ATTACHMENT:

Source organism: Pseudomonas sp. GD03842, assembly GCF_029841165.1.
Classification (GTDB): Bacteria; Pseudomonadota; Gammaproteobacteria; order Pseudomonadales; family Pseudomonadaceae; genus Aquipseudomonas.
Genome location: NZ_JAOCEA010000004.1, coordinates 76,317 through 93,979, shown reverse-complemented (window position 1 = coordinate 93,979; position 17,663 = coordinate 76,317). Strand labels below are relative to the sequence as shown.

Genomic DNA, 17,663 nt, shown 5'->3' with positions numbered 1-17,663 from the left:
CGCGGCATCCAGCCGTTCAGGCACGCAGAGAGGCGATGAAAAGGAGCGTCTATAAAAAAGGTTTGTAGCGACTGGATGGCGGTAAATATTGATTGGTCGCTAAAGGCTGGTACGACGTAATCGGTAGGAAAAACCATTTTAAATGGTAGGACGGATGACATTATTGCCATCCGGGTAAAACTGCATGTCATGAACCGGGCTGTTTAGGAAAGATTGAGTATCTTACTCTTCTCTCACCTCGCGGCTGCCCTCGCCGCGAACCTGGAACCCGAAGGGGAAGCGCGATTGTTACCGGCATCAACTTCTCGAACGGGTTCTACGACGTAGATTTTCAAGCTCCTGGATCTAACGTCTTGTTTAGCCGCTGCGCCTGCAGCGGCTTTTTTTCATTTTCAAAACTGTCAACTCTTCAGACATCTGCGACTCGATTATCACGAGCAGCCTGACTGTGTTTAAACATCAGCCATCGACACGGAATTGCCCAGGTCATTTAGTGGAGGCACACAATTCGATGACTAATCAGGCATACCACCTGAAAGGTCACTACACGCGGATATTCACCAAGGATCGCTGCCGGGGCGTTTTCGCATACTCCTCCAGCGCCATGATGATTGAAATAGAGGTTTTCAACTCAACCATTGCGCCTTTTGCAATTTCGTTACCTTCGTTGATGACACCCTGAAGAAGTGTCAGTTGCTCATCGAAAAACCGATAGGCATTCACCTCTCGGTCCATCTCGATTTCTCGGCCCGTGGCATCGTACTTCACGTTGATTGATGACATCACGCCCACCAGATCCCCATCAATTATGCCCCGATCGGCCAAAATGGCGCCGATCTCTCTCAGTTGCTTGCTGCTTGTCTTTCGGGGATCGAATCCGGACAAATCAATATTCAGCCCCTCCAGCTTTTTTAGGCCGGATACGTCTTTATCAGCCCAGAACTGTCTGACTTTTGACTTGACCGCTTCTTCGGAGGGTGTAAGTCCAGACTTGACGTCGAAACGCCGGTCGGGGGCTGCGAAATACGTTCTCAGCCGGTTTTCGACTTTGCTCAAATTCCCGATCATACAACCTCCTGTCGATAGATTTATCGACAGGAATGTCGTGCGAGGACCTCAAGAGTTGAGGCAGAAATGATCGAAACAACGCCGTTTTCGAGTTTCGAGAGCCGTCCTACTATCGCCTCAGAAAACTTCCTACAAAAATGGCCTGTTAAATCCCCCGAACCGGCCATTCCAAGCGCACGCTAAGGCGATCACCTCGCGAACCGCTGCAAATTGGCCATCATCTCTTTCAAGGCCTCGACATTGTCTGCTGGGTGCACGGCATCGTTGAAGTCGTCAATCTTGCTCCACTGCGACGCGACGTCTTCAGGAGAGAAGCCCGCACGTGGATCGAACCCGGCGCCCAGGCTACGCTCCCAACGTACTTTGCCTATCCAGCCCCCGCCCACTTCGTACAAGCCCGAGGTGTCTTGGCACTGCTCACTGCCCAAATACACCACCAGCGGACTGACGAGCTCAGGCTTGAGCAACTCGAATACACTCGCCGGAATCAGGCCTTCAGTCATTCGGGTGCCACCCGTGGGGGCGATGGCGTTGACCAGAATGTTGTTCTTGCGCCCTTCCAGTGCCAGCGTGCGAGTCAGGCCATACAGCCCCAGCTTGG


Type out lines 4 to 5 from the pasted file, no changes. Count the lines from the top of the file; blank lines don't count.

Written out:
Genomic DNA, 17,663 nt, shown 5'->3' with positions numbered 1-17,663 from the left:
CGCGGCATCCAGCCGTTCAGGCACGCAGAGAGGCGATGAAAAGGAGCGTCTATAAAAAAGGTTTGTAGCGACTGGATGGCGGTAAATATTGATTGGTCGCTAAAGGCTGGTACGACGTAATCGGTAGGAAAAACCATTTTAAATGGTAGGACGGATGACATTATTGCCATCCGGGTAAAACTGCATGTCATGAACCGGGCTGTTTAGGAAAGATTGAGTATCTTACTCTTCTCTCACCTCGCGGCTGCCCTCGCCGCGAACCTGGAACCCGAAGGGGAAGCGCGATTGTTACCGGCATCAACTTCTCGAACGGGTTCTACGACGTAGATTTTCAAGCTCCTGGATCTAACGTCTTGTTTAGCCGCTGCGCCTGCAGCGGCTTTTTTTCATTTTCAAAACTGTCAACTCTTCAGACATCTGCGACTCGATTATCACGAGCAGCCTGACTGTGTTTAAACATCAGCCATCGACACGGAATTGCCCAGGTCATTTAGTGGAGGCACACAATTCGATGACTAATCAGGCATACCACCTGAAAGGTCACTACACGCGGATATTCACCAAGGATCGCTGCCGGGGCGTTTTCGCATACTCCTCCAGCGCCATGATGATTGAAATAGAGGTTTTCAACTCAACCATTGCGCCTTTTGCAATTTCGTTACCTTCGTTGATGACACCCTGAAGAAGTGTCAGTTGCTCATCGAAAAACCGATAGGCATTCACCTCTCGGTCCATCTCGATTTCTCGGCCCGTGGCATCGTACTTCACGTTGATTGATGACATCACGCCCACCAGATCCCCATCAATTATGCCCCGATCGGCCAAAATGGCGCCGATCTCTCTCAGTTGCTTGCTGCTTGTCTTTCGGGGATCGAATCCGGACAAATCAATATTCAGCCCCTCCAGCTTTTTTAGGCCGGATACGTCTTTATCAGCCCAGAACTGTCTGACTTTTGACTTGACCGCTTCTTCGGAGGGTGTAAGTCCAGACTTGACGTCGAAACGCCGGTCGGGGGCTGCGAAATACGTTCTCAGCCGGTTTTCGACTTTGCTCAAATTCCCGATCATACAACCTCCTGTCGATAGATTTATCGACAGGAATGTCGTGCGAGGACCTCAAGAGTTGAGGCAGAAATGATCGAAACAACGCCGTTTTCGAGTTTCGAGAGCCGTCCTACTATCGCCTCAGAAAACTTCCTACAAAAATGGCCTGTTAAATCCCCCGAACCGGCCATTCCAAGCGCACGCTAAGGCGATCACCTCGCGAACCGCTGCAAATTGGCCATCATCTCTTTCAAGGCCTCGACATTGTCTGCTGGGTGCACGGCATCGTTGAAGTCGTCAATCTTGCTCCACTGCGACGCGACGTCTTCAGGAGAGAAGCCCGCACGTGGATCGAACCCGGCGCCCAGGCTACGCTCCCAACGTACTTTGCCTATCCAGCCCCCGCCCACTTCGTACAAGCCCGAGGTGTCTTGGCACTGCTCACTGCCCAAATACACCACCAGCGGACTGACGAGCTCAGGCTTGAGCAACTCGAATACACTCGCCGGAATCAGGCCTTCAGTCATTCGGGTGCCACCCGTGGGGGCGATGGCGTTGACCAGAATGTTGTTCTTGCGCCCTTCCAGTGCCAGCGTGCGAGTCAGGCCATACAGCCCCAGCTTGG